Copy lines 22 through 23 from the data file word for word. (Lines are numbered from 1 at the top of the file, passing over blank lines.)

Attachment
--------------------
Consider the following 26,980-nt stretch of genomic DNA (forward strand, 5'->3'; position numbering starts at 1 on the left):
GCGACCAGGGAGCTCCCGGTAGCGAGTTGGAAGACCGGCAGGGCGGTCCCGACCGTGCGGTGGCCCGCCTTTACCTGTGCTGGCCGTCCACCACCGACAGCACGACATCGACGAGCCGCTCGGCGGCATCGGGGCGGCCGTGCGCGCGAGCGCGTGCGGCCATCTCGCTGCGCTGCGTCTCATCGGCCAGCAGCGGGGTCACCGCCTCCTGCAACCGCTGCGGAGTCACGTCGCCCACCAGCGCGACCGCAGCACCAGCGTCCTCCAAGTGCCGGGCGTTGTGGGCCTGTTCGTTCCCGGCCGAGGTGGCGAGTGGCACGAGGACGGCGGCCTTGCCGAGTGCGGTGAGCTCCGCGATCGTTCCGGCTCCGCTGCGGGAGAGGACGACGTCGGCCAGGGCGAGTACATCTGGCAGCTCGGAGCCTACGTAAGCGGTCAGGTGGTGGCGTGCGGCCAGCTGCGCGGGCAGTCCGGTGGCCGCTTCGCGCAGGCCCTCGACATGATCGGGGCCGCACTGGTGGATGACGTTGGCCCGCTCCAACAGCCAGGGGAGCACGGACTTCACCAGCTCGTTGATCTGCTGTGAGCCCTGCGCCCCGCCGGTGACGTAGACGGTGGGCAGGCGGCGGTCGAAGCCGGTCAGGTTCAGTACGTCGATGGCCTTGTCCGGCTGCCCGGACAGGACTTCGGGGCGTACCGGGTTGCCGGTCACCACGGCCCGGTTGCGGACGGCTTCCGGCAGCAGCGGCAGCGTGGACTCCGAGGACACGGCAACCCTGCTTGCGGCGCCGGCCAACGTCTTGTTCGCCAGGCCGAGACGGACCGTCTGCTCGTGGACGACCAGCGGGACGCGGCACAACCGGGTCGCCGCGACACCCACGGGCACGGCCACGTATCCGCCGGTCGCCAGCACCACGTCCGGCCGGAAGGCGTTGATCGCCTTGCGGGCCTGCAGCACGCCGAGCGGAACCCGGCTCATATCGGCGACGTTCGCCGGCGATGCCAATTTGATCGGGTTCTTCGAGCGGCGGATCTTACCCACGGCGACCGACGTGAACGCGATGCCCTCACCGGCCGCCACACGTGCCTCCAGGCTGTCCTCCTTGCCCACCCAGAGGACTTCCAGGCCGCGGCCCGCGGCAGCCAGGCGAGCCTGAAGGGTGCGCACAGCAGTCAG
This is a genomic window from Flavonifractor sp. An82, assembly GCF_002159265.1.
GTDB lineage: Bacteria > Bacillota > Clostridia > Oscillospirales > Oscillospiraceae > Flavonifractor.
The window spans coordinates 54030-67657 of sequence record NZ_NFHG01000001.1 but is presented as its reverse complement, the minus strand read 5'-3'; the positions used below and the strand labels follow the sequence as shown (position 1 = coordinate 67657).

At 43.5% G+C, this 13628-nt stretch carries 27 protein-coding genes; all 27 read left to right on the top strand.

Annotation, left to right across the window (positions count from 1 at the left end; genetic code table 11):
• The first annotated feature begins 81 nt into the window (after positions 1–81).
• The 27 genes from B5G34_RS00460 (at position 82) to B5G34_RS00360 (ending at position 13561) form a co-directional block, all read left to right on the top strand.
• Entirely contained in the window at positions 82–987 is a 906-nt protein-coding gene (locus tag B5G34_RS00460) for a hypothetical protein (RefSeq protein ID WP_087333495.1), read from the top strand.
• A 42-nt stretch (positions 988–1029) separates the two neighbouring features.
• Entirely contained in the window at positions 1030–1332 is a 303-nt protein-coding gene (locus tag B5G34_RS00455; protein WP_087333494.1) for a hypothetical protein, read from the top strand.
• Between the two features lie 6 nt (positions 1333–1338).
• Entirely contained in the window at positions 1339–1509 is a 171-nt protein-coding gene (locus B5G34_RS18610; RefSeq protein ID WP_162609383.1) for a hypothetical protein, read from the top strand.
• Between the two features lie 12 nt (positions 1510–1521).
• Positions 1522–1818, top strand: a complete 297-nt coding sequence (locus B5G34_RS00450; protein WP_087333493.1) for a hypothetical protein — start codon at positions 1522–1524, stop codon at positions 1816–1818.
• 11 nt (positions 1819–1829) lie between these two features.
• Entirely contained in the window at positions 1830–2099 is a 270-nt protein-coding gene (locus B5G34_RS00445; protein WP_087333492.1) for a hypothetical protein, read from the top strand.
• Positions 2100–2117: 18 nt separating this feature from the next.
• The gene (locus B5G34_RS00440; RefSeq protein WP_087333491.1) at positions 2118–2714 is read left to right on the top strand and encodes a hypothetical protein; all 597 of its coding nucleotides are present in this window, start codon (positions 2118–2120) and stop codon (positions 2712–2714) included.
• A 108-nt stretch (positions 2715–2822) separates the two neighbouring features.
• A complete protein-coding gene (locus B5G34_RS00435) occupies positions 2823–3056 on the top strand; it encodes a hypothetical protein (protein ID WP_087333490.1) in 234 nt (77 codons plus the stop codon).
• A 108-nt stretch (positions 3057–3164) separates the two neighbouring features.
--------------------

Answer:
• A complete protein-coding gene (locus B5G34_RS00435) occupies positions 2823–3056 on the top strand; it encodes a hypothetical protein (protein ID WP_087333490.1) in 234 nt (77 codons plus the stop codon).
• A 108-nt stretch (positions 3057–3164) separates the two neighbouring features.